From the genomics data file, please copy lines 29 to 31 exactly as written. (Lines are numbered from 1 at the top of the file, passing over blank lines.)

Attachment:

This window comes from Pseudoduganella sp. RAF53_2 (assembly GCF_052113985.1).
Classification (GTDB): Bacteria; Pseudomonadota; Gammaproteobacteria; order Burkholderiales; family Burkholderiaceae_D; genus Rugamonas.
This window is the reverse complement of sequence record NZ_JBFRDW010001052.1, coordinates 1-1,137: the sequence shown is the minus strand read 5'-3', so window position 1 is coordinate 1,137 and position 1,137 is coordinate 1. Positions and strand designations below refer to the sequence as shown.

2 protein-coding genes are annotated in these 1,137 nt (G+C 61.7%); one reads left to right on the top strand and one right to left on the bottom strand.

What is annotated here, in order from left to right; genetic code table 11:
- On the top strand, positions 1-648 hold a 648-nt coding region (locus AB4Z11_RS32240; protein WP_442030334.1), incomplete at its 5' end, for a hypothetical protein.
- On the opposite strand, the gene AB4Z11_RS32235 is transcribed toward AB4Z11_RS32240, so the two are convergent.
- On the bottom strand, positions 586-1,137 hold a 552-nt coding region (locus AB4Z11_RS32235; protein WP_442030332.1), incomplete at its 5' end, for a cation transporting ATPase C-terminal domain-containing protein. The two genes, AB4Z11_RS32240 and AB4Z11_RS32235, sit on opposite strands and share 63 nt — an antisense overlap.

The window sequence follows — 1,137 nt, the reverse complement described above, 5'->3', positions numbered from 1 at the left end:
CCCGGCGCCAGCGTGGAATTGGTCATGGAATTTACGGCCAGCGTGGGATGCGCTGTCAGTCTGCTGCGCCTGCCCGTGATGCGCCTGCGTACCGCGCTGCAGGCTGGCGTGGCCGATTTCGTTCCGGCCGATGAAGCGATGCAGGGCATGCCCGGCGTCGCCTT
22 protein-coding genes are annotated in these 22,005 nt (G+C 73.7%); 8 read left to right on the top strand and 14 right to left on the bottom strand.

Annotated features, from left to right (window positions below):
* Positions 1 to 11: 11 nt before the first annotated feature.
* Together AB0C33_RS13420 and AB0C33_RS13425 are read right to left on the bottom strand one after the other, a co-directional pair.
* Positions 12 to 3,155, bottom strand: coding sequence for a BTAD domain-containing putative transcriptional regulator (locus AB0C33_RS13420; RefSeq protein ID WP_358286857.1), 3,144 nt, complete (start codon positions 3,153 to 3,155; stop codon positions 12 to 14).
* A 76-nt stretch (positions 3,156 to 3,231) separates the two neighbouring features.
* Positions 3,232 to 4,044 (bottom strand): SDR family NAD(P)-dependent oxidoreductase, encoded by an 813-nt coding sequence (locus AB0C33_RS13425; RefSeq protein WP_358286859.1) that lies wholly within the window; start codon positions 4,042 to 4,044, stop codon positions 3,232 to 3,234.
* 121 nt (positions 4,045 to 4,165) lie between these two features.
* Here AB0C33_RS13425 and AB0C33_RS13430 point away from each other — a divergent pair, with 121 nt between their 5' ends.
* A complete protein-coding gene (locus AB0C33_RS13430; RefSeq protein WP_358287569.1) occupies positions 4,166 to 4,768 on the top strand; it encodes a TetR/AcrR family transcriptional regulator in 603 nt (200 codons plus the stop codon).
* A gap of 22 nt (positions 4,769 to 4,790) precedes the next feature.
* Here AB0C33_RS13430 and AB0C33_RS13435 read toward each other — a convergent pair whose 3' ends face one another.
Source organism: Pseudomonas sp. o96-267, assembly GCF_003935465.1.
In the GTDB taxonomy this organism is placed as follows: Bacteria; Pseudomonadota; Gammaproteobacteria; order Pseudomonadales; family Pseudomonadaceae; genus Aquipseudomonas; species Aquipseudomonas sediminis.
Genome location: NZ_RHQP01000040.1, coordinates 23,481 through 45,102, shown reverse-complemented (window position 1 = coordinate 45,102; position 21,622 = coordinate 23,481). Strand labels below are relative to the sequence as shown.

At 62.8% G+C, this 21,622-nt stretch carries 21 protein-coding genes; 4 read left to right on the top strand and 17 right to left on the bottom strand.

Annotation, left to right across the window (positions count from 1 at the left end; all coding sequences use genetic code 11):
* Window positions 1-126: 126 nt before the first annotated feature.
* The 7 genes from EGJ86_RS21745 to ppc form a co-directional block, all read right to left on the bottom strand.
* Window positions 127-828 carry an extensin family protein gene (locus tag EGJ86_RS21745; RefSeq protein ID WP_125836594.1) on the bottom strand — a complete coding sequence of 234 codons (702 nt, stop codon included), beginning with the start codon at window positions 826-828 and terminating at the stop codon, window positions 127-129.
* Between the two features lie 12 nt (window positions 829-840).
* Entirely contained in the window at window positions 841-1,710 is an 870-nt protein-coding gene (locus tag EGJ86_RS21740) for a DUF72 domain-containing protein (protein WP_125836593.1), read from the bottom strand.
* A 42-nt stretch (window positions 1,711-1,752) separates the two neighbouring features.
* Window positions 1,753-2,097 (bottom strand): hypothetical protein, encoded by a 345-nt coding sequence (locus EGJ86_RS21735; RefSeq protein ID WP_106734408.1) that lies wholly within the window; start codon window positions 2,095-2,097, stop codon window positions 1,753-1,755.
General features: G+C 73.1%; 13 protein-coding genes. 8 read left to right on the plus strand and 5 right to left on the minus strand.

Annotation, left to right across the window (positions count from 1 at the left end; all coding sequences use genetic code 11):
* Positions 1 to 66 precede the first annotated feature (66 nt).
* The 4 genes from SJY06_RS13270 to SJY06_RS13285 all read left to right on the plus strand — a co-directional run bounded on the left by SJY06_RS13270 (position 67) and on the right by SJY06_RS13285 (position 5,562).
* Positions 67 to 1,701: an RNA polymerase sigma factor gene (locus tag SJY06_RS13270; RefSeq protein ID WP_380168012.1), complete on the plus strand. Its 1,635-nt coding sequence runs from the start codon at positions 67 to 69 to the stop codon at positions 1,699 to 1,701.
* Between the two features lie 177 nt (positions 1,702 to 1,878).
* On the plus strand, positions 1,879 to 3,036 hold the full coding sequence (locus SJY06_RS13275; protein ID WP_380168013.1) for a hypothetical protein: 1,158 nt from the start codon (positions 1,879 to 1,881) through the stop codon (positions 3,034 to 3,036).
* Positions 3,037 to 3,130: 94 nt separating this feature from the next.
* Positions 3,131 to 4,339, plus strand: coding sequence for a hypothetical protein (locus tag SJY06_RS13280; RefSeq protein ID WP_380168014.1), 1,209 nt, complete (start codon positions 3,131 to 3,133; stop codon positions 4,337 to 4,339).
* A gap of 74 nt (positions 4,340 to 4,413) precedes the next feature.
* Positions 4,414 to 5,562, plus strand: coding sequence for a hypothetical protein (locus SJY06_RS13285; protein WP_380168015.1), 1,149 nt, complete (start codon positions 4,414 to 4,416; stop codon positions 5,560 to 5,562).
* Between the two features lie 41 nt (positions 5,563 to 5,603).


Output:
* The 7 genes from EGJ86_RS21745 to ppc form a co-directional block, all read right to left on the bottom strand.
* Window positions 127-828 carry an extensin family protein gene (locus tag EGJ86_RS21745; RefSeq protein ID WP_125836594.1) on the bottom strand — a complete coding sequence of 234 codons (702 nt, stop codon included), beginning with the start codon at window positions 826-828 and terminating at the stop codon, window positions 127-129.
* Between the two features lie 12 nt (window positions 829-840).